How to Encourage Giving in Times of Economic Uncertainty

Church giving in times of economic uncertainty


Turn on the news and you’ll hear plenty about how the price of everything going up – housing, cars, food, gas. Or simply head to nearest gas station or grocery store and look at the prices on the shelves.  Economic inflation used be something we learned about in history class. Now we’re seeing it happen in real time.

Inflation is currently affecting everyone and everything, including churches.  As everything continues to cost more money, paychecks are not reaching as far as they used to. So what does this mean for you and for your church? How can your church deal with the impact of inflation? Is the decline in your weekly giving numbers a reflection of an average summer giving slump or an indication of a bigger problem?

These are all valid questions to ask. They are not meant to alarm you, but to equip you to lead and shepherd your church more effectively. So today, I want to unpack a few things you can do as pastor to lead your church through a time of economic uncertainty.


While the current economic crisis is new, economic uncertainty is not. After all, we’ve just come out from two years of unprecedented change due to living through a world-wide pandemic. Here at Simplify Church, we’ve done our best to provide you with tools and resources to navigate your church finances through the pandemic.

You can read more about managing your church budget in a crisis, 3 steps to survive the 2021 church giving slump, and how to build a post-pandemic church budget.

These are foundational principles that your church should operate by. There are practical things you can do to stay on top of your church finances and ensure that you are being a good steward of the resources entrusted to your church.

If you are noticing a dip in your weekly tithes and offerings, you may need to sit down and re-think your budget allocations for the year. We’ll have another free training coming up in the next several weeks to walk you through how to do just that.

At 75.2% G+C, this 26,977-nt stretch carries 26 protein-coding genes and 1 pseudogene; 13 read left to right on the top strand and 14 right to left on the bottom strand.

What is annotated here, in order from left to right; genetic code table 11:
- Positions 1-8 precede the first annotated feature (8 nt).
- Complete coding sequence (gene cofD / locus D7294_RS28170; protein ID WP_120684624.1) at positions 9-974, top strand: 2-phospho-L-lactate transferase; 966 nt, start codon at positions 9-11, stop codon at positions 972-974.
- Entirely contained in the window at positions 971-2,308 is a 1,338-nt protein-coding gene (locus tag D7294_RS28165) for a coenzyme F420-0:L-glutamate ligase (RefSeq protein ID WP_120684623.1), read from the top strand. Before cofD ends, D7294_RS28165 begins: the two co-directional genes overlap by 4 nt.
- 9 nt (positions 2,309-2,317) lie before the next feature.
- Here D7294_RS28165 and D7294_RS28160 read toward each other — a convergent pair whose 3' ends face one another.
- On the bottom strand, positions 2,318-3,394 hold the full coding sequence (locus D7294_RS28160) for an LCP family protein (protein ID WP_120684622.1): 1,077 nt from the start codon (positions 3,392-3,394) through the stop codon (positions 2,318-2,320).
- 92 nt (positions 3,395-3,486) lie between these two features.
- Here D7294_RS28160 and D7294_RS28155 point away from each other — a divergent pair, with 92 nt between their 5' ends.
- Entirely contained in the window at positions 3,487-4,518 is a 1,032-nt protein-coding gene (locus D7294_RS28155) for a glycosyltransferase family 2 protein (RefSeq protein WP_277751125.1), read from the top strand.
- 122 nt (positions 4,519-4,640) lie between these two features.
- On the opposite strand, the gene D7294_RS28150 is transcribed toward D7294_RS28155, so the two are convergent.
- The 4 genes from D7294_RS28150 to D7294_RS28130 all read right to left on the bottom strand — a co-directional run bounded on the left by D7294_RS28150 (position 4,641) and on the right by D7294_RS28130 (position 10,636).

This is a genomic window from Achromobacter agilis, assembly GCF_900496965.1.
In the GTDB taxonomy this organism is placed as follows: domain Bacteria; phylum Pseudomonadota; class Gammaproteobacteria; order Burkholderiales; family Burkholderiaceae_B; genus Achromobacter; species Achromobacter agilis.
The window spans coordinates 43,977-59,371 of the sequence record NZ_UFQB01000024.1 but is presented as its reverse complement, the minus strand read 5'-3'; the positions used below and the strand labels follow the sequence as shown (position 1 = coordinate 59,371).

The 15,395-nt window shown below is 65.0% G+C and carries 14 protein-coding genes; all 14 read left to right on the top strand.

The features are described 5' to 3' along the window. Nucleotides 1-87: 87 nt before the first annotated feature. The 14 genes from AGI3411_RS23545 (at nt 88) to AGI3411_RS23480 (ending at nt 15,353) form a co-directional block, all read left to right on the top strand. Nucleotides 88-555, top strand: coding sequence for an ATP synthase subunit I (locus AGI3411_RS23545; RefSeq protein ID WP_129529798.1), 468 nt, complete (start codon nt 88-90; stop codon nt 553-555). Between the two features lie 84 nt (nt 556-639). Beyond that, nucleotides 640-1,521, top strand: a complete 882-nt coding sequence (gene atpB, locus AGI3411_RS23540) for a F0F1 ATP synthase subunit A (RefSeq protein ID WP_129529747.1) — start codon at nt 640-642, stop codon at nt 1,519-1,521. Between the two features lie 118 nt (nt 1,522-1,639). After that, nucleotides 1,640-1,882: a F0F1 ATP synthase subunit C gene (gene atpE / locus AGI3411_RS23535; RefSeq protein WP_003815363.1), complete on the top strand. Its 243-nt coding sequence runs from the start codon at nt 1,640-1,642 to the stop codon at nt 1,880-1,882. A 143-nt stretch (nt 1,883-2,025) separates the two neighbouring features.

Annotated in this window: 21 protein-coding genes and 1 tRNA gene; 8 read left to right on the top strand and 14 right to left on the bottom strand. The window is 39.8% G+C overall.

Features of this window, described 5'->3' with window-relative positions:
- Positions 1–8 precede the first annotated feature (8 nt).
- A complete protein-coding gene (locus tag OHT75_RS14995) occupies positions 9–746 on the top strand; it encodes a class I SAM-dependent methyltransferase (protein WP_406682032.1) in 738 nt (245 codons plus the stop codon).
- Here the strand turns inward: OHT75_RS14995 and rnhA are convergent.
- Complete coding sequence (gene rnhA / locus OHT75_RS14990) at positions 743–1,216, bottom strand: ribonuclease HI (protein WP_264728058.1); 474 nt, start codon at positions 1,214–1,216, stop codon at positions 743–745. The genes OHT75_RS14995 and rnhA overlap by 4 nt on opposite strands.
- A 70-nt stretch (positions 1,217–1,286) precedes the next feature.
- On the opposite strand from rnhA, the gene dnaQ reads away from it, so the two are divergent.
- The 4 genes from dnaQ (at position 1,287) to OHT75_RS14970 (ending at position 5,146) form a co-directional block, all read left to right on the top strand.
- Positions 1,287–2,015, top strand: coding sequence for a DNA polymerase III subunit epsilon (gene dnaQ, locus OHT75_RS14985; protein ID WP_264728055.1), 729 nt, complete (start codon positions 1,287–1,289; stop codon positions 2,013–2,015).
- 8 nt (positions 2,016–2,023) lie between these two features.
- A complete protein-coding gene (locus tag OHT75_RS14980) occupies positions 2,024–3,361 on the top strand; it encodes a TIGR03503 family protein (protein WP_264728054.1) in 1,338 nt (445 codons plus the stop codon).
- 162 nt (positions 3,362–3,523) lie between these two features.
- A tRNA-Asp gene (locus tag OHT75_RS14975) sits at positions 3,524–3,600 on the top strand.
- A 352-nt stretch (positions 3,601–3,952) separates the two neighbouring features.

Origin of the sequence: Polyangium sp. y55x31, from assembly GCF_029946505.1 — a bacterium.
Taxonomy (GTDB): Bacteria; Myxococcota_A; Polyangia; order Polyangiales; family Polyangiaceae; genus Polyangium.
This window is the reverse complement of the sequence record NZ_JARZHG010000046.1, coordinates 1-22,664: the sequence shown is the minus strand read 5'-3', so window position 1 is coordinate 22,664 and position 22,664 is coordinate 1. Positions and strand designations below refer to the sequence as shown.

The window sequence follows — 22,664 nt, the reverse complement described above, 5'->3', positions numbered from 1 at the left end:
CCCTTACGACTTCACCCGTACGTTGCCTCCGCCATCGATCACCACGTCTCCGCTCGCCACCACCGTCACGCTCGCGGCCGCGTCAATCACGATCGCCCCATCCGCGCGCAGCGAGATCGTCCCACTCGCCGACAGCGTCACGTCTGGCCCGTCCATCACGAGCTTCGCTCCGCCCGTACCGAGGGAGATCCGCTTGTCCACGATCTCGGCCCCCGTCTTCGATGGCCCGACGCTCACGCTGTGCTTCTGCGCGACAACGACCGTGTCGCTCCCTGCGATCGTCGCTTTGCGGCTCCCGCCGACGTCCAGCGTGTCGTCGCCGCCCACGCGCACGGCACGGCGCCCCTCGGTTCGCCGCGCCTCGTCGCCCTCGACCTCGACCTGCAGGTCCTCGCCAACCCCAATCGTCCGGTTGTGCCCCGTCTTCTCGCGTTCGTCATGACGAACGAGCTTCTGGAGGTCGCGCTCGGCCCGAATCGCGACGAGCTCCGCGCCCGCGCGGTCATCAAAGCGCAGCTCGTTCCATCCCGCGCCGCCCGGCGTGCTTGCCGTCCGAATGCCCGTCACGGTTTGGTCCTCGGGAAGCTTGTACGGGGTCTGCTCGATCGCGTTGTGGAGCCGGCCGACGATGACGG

But I think something that can get lost in our efforts to be good stewards of church finances and manage money and resources effectively is the need for pastors to talk to their congregations about what is happening in our economy and encourage giving in church.


Last month, I shared six things you can do to increase church giving in 2022. I also recently shared videos on our Facebook page about common objections people have for why they don’t give and how to overcome them. In this article, I want to focus on how we can specifically encourage giving in times of economic uncertainty.

Remind people that even in the midst of uncertainty, God remains in control 

Yes, things can feel out of control. Yes, we might not know how things will play out. But we have a choice to walk in fear or walk by faith.

Nothing surprises God. In all of history God has been in complete control and His way is perfect. Even when we don’t see how things are going to work out, God has a perfect plan that will be completed regardless of our input. As Matthew 6:28-32 reminds us, that our heavenly Father knows what we need.

When we’re in the midst of the uncertainty, it can be difficult to see the way out. It’s equally as difficult to share with someone the fact that God has the plan. But nonetheless, it’s our role as pastors to remind people of this fact.

One way to encourage giving in economic uncertainty is to remind people that God is in control.

Remind people that God’s commands haven’t changed

One of the biggest objections to giving in the church is a lack of understanding of how and why we give. People want to know, what does the Bible say about giving in the church? Why is giving to the church important? Does tithing mean giving to the church? Why should I give to the church? How much should I be giving to my church? Does it matter how much I give? Can I just give when I happen to have excess cash with me?

While our circumstances might change, the truth of God’s word and his commands for us do not.

As pastor, you must communicate both what God has instructed us to do and why those commands are not dependent on our current circumstances.  God spoke through His word thousands of years ago in a time that was different than we have now. But even then, he was in control and was working through His perfect way.